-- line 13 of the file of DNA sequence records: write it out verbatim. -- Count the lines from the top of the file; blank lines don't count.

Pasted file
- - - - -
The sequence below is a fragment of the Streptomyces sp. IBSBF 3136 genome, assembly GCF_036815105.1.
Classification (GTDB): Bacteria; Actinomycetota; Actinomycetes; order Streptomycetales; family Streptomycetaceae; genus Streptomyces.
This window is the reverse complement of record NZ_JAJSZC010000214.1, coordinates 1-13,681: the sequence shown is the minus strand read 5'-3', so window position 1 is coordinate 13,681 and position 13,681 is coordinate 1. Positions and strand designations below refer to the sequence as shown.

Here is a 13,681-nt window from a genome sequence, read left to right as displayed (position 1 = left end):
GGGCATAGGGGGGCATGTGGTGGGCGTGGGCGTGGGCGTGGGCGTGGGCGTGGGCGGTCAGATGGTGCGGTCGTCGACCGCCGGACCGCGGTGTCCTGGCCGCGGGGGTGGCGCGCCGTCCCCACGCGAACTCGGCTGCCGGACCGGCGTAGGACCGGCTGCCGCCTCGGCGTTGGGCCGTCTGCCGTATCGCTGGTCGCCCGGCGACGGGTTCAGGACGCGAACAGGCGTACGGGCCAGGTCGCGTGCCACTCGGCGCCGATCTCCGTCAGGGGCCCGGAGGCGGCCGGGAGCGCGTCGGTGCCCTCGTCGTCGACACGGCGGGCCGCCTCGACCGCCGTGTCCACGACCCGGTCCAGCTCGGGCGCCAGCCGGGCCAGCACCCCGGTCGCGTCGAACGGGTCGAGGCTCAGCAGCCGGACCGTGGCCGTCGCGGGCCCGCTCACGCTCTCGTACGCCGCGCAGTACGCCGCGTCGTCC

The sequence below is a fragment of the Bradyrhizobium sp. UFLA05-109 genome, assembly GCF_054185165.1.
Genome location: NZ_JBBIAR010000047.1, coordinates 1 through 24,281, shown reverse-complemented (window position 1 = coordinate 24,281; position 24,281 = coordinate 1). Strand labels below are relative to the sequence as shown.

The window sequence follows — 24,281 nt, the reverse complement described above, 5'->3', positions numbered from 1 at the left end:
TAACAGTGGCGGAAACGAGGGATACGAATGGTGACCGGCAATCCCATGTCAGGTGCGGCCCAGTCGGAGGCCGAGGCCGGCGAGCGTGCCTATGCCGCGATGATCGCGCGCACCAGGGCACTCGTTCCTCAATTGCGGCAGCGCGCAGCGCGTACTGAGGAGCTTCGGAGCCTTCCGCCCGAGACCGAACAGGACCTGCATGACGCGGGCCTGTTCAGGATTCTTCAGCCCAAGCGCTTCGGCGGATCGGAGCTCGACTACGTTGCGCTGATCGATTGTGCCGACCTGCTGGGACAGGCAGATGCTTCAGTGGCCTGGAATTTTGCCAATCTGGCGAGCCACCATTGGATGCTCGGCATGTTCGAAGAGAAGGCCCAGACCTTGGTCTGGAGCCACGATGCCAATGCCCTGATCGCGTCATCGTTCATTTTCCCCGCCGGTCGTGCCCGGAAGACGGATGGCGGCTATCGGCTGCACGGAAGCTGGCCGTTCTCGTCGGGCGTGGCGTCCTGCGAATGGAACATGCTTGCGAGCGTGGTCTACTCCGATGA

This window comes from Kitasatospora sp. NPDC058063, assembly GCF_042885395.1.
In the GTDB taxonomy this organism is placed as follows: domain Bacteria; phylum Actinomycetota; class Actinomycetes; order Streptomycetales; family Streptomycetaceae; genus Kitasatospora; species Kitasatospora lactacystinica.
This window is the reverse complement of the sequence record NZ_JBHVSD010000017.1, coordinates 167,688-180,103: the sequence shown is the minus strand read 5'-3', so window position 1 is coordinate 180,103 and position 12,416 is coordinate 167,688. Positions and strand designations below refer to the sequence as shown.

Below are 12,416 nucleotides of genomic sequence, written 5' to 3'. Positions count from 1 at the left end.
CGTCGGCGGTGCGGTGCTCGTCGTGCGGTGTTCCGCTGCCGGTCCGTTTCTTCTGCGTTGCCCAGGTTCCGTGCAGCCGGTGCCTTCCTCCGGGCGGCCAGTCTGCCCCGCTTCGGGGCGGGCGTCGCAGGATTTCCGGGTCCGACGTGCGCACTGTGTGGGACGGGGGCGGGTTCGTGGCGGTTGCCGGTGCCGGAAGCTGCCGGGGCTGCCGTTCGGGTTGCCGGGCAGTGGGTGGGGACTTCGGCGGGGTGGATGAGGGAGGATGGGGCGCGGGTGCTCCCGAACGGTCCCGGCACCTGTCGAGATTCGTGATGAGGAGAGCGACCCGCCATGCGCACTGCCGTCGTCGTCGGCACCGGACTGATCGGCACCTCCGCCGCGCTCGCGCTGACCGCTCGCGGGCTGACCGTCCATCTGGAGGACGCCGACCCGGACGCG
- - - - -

Below are 12,416 nucleotides of genomic sequence, written 5' to 3'. Positions count from 1 at the left end.